There’s also a special post-credits level. Not only can you rescue Adam West 30 times in the game (much like you had to with Stan Lee in Lego Marvel), but you can play as him, too. The post-credits level is a tribute to the 1960s Batman, with Adam West as the narrator. You can (briefly) drive the ‘60s Batmobile and then take on the Joker—redesigned to look like Cesar Romero. He even has a little Lego mustache poking through his white facepaint. It’s an epic showdown worthy of the Batusi!

Beyond all the extra story content, there are also 150 different characters to collect and play with. You’ll find variations on the main characters, like Batman of Zur-En-Arrh and lesser-known villains like Music Meister—even the reality-altering fifth-dimension inhabitants Bat-Mite and Mister Mxyzptlk. If they were ever a part of DC lore, chances are they might be here. Beyond Adam West, a few other random celebrities make an appearance, like Smodcast host and legendary Bat-fan Kevin Smith, the Looney Tunes’ version of the Green Lantern, the Green Loontern (Daffy Duck dressed as Green Lantern), and Conan O’Brien. With the first two, I can at least see some loose connection to the DC Universe, but have no idea why Conan was there, and he proved to be extremely annoying while serving as the guide for many of the hub worlds. He’d often repeat himself to the point where I almost muted the TV when he was around.

But, as the narrator of the 1960s Batman TV Show used to say at the start of each second episode of the two-part stories: The worst is yet to come. For as much as TT Games was able to cram into Lego Batman 3: Beyond Gotham, there are a lot more technical issues than normal. You’ll see framerate drops on almost every other level, and they often crop up at the worst times. I can’t remember experiencing this with a Lego game before, so it was really jarring for the issues to pop up as often as it did here. It’s also still a little mind-boggling that TT Games hasn’t instituted online co-op into their games yet. I understand that local co-op probably works better for a game like this, given its chaotic nature, but I think offering players the option would be nice.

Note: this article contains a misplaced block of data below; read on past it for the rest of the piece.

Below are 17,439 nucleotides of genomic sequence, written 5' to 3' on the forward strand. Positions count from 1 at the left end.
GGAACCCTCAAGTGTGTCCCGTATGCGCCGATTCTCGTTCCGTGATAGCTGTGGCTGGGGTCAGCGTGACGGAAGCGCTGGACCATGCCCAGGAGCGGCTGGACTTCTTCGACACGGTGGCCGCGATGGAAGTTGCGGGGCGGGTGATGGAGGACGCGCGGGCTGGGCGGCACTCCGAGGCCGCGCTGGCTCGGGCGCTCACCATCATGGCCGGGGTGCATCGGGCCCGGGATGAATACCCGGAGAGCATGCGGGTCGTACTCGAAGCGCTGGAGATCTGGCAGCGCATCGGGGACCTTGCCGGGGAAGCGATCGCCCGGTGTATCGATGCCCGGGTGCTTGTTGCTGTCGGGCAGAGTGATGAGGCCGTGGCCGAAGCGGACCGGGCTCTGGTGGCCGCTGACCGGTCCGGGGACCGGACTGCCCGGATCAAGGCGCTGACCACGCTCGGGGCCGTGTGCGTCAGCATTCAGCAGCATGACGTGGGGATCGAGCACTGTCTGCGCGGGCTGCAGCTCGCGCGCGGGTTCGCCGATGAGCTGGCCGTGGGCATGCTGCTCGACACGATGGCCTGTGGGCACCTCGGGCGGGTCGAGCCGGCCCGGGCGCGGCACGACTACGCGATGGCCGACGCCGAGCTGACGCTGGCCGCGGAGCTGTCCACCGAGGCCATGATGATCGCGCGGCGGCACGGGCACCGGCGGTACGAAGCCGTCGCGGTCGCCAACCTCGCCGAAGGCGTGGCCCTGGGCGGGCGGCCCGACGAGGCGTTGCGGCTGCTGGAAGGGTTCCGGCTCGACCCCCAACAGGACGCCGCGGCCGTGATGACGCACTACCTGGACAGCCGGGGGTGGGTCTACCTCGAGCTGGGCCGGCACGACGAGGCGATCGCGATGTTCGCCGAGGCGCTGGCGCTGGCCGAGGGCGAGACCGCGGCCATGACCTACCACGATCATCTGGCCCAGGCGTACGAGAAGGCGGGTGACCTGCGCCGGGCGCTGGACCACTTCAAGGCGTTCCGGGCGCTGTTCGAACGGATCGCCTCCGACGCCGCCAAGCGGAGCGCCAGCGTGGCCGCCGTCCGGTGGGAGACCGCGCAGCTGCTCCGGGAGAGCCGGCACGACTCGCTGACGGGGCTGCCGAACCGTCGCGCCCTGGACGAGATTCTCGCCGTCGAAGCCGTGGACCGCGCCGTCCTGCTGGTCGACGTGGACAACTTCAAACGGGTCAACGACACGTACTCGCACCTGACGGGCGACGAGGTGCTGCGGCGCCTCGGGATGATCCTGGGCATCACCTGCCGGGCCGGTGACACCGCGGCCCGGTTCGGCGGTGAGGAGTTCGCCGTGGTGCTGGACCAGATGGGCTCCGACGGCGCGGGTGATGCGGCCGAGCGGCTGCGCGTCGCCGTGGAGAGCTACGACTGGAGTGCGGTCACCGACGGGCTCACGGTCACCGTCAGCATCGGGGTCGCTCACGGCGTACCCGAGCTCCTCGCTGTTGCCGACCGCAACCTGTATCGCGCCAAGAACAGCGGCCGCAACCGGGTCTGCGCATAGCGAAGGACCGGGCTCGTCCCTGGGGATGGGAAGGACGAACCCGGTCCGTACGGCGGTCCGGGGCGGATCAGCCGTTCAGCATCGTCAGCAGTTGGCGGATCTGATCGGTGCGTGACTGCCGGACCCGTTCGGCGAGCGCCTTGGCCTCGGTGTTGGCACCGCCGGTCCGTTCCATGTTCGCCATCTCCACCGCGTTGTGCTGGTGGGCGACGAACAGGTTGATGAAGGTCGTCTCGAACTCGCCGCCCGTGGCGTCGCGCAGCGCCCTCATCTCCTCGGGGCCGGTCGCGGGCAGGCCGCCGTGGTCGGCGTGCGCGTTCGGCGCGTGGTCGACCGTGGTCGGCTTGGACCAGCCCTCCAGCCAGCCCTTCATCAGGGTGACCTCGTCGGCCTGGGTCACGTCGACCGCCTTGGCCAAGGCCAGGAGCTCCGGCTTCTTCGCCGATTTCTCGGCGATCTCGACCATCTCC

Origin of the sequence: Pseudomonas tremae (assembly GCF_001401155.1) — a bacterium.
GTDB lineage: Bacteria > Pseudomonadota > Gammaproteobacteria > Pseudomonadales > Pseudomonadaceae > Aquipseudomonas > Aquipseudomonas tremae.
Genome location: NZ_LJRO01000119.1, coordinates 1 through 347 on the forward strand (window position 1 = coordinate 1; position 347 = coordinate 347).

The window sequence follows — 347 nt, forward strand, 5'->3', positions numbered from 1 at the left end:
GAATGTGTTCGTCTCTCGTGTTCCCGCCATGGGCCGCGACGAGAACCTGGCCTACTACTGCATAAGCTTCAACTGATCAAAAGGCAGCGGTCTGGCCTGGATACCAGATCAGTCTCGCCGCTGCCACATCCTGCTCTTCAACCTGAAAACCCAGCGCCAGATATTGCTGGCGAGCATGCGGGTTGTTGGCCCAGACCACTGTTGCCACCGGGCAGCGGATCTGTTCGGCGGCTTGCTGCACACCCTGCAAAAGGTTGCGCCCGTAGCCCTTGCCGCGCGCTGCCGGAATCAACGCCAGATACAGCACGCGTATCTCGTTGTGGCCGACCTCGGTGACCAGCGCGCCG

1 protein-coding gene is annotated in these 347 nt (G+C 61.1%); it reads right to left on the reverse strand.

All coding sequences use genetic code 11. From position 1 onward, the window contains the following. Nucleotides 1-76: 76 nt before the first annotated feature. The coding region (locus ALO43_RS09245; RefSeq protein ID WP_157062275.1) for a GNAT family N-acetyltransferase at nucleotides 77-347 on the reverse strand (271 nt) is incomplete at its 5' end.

The camera also remains a greater threat than anything the Legion of Doom could hope to throw at you: quest-givers hidden away behind the scenery, your hero falling off an edge because the field of view doesn’t follow them into a blind corner, or just trying to keep all the action onscreen as you take projectile damage from enemies you can’t even see.

The technical shortcomings don’t sabotage the overall package, though. With dozens of hours of post-story content to keep players coming back for more, plenty of new worlds ready to explore, and a story that somehow finds a way to entertainingly tie it all together, Lego Batman 3: Beyond Gotham remains as reliable and enjoyable for fans as Bat-Shark repellent.

Developer: TT Games • Publisher: Warner Bros. Interactive Entertainment • ESRB: E10+ – Everyone 10 and up • Release Date: 11.11.14
8.5
Despite some technical shortcomings, Lego Batman 3: Beyond Gotham does a fine job of continuing to build on what the series has established while also hitting all the right notes to keep pleasing Bat-fans of all ages.
The Good Massive universe to explore. ADAM WEST!
The Bad Camera is a nuisance more than ever; surprising amount of framerate drops.
The Ugly Just how much I know about a TV show that originally aired 20 years before I was born.
Lego Batman 3: Beyond Gotham is available on Xbox One, PS4, Xbox 360, PS3, PC, OS X, iOS, Wii U, 3DS, and PS Vita. Primary version reviewed was for Xbox One. Review code was provided by Warner Bros. for the benefit of this review.